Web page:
Hebes Chasma, a trough in the Grand Canyon of Mars
28 March 2008
Hebes Chasma, colour-coded elevation model
Hebes Chasma, perspective view
Hebes Chasma is an enclosed trough, almost 8000 m deep, in Valles Marineris, the Grand Canyon of Mars, where water is believed to have flown. The DLR-operated High Resolution Stereo Camera (HRSC) on ESA’s Mars Express studied the area providing new pictorial clues to its history.
Annotated nadir view of Hebes Chasma.
The steep flanks of the trough (1) show branched incisions and small veins of rock. Below the flanks, run-off and material from larger landslides is visible (2).
A flat-topped mountain is located in the centre of Hebes Chasma (3). It reaches 8000 metres above the graben floor and rises to almost the same height as the plain surrounding the trough.
The mountain is made up of numerous rock layers stacked on top of each other, perhaps constituted from remnants of an older plateau, sediments from a lake, wind-blown sediments or volcanic rocks. The rock layers were exposed by erosion.
Hebes Chasma, perspective view
Hebes Chasma is located at approximately 1° south and 282° east. Image data was obtained on 16 September 2005 with a ground resolution of approximately 15 m/pixel.
Hebes Chasma, false-colour nadir view
Hebes Chasma is an enclosed, almost 8000 m-deep trough in the northern-most part of Valles Marineris, the 3000-km long "Grand Canyon of Mars".
The latest data acquired by the OMEGA spectrometer on-board Mars Express has revealed water-bearing minerals such as gypsum in some areas of Hebes Chasma. This is proof that at least significant quantities of water once existed in Hebes Chasma.
The origin of Hebes Chasma is thought to be connected to the near-by Tharsis Region, which was uplifted in the course of intense volcanism. The uplift created tremendous amounts of stress in the crust forming a series of faults oriented radially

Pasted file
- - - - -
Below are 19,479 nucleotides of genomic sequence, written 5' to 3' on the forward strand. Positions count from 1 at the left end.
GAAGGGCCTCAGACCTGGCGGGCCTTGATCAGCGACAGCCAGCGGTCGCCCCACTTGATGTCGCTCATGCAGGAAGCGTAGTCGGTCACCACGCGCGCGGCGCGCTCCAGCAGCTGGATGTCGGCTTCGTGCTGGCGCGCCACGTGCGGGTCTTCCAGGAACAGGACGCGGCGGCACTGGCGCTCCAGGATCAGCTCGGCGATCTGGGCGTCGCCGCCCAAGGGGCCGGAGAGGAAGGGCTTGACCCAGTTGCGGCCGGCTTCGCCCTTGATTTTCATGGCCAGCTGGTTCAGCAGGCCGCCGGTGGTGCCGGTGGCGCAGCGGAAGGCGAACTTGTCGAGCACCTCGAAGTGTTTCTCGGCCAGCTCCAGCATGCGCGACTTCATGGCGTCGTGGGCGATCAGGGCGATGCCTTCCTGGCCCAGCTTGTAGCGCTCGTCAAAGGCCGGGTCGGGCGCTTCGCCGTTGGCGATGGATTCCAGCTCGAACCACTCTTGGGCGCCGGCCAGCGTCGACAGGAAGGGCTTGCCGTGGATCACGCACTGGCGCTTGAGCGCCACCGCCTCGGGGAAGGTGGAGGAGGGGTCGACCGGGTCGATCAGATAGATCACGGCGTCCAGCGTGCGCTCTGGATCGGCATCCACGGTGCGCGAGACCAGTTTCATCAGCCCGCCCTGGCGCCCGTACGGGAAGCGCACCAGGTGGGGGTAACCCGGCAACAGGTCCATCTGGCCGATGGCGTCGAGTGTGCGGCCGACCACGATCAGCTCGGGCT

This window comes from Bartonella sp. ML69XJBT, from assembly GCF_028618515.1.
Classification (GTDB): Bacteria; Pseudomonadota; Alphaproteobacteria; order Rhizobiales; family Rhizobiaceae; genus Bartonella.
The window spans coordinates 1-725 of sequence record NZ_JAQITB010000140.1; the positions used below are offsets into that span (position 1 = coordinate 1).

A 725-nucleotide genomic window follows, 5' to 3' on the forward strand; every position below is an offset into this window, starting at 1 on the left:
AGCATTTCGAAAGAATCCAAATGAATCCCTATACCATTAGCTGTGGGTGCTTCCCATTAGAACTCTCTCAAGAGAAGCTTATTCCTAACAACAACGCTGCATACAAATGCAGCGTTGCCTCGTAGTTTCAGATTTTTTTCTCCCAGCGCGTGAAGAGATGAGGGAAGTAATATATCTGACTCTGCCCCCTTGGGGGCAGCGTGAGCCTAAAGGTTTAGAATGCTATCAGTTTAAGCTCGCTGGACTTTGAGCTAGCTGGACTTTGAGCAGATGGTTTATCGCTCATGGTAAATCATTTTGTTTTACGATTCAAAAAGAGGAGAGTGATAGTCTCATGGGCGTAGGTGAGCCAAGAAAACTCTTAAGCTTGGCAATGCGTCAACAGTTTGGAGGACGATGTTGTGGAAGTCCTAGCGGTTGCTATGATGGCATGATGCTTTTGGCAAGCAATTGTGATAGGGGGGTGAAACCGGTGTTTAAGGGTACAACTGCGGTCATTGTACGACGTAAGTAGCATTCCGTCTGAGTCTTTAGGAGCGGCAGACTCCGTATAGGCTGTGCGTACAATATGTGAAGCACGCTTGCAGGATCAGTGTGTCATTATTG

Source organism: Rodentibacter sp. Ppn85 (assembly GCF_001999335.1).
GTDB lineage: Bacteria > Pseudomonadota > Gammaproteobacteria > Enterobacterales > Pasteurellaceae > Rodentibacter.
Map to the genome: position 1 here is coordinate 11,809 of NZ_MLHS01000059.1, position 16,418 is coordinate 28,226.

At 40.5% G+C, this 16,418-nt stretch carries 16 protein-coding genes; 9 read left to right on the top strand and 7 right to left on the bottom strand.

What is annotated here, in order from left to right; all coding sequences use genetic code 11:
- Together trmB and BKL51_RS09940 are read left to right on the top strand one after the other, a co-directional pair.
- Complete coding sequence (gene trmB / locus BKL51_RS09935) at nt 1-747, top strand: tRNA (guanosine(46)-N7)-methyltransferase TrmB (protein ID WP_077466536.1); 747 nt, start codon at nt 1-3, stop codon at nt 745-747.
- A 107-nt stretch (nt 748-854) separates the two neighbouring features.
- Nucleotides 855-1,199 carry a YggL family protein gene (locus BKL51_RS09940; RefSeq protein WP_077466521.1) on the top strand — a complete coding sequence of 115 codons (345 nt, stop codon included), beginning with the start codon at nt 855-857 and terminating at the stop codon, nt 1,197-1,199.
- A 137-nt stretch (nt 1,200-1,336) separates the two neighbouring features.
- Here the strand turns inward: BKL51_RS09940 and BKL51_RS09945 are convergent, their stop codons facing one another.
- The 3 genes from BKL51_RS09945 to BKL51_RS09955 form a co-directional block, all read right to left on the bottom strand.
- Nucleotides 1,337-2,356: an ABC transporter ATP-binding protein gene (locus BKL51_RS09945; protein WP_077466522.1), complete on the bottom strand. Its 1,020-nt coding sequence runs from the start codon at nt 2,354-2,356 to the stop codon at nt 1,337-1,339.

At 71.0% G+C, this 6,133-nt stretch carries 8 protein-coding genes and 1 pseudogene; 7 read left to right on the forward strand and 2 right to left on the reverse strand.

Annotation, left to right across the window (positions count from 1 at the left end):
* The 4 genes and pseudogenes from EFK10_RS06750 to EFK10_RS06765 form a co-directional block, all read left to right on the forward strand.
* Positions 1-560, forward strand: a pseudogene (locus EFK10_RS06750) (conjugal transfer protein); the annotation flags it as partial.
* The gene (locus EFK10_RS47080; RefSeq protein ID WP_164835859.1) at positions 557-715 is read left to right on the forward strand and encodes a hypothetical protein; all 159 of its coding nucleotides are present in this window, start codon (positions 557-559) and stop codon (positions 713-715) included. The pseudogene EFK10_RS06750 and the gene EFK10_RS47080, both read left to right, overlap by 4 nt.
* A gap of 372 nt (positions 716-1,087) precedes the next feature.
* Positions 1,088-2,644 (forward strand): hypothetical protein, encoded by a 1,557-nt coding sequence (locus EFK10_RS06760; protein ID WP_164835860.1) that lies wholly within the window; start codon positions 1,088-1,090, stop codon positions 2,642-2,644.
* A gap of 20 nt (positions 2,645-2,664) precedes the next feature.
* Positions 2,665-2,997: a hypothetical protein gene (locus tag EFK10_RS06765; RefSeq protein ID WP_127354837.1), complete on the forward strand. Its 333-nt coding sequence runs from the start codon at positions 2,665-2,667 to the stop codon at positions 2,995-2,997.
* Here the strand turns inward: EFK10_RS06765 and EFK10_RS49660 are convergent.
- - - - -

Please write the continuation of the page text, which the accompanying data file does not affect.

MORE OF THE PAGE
The colour scenes have been derived from the three HRSC-colour channels and the nadir channel. The perspective views have been calculated from the digital terrain model derived from the stereo channels.
The anaglyph image was calculated from the nadir and one stereo channel, stereoscopic glasses are required to view it. The black and white high resolution images were derived from the nadir channel which provides the highest detail of all channels.
3D view of Hebes Chasma
Hebes Chasma context map
The High Resolution Stereo Camera (HRSC) experiment on the ESA Mars Express Mission is led by the Principal Investigator (PI) Prof. Dr Gerhard Neukum who also designed the camera technically.
The science team for the experiment consists of 45 Co-Investigators from 32 institutions and 10 nations. The camera was developed at the German Aerospace Center (DLR) under the leadership of the PI G. Neukum and built in cooperation with industrial partners (EADS Astrium, Lewicki Microelectronic GmbH and Jena-Optronik GmbH). The experiment on Mars Express is operated by the DLR Institute of Planetary Research, through ESA/ESOC. The systematic processing of the HRSC image data is carried out at DLR.
The scenes shown here were processed by the PI-group at the Institute for Geosciences of the Freie Universitaet Berlin in cooperation with the German Aerospace Center (DLR), Institute of Planetary Research, Berlin.